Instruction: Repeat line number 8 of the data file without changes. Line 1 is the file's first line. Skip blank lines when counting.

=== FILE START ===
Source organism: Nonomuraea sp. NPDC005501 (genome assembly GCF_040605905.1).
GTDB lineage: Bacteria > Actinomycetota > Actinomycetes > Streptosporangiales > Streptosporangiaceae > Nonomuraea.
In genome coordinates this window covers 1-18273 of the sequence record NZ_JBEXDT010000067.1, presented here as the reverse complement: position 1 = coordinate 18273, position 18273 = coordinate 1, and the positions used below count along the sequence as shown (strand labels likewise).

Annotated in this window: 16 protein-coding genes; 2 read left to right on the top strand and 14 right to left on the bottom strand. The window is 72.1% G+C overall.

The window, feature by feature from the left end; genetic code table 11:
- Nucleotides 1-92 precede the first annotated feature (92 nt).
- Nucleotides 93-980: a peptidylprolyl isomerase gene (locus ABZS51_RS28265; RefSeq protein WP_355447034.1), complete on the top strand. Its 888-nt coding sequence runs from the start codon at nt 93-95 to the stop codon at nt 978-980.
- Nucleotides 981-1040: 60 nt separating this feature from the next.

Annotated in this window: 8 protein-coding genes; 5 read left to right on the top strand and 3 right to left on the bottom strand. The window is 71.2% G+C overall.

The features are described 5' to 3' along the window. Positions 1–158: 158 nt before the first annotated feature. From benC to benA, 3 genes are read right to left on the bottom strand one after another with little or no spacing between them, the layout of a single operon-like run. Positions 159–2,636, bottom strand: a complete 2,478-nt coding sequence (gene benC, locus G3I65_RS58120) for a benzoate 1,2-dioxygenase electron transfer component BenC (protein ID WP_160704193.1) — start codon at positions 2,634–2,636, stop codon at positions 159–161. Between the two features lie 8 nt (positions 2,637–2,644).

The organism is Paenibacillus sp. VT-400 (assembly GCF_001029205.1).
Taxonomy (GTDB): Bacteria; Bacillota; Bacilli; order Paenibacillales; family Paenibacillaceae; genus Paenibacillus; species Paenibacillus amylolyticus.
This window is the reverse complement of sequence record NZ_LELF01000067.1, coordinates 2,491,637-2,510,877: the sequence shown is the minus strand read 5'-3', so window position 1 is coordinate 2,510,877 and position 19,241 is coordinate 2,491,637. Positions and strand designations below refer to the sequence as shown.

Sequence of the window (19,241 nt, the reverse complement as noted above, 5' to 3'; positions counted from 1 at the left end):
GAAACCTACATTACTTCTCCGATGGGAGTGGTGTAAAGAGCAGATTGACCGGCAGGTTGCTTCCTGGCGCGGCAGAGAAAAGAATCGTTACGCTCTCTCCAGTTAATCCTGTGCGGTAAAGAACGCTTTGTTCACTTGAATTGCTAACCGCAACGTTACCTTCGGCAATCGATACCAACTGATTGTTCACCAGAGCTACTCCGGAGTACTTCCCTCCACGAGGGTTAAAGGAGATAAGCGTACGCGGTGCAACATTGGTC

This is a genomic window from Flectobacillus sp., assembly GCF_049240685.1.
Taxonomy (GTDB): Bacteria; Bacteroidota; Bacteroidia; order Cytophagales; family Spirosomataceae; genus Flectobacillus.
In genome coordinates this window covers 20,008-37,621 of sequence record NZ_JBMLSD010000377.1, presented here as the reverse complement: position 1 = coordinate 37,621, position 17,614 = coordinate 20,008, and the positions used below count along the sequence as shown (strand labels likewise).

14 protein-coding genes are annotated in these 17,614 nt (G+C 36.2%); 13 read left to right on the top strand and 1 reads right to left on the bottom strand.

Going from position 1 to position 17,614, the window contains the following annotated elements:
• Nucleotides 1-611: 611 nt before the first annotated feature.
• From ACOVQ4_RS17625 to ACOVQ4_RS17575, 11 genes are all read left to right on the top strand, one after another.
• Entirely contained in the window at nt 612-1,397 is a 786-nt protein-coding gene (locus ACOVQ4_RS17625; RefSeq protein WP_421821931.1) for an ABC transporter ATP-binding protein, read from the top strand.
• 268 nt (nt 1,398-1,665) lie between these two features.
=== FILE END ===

- Nucleotides 981-1040: 60 nt separating this feature from the next.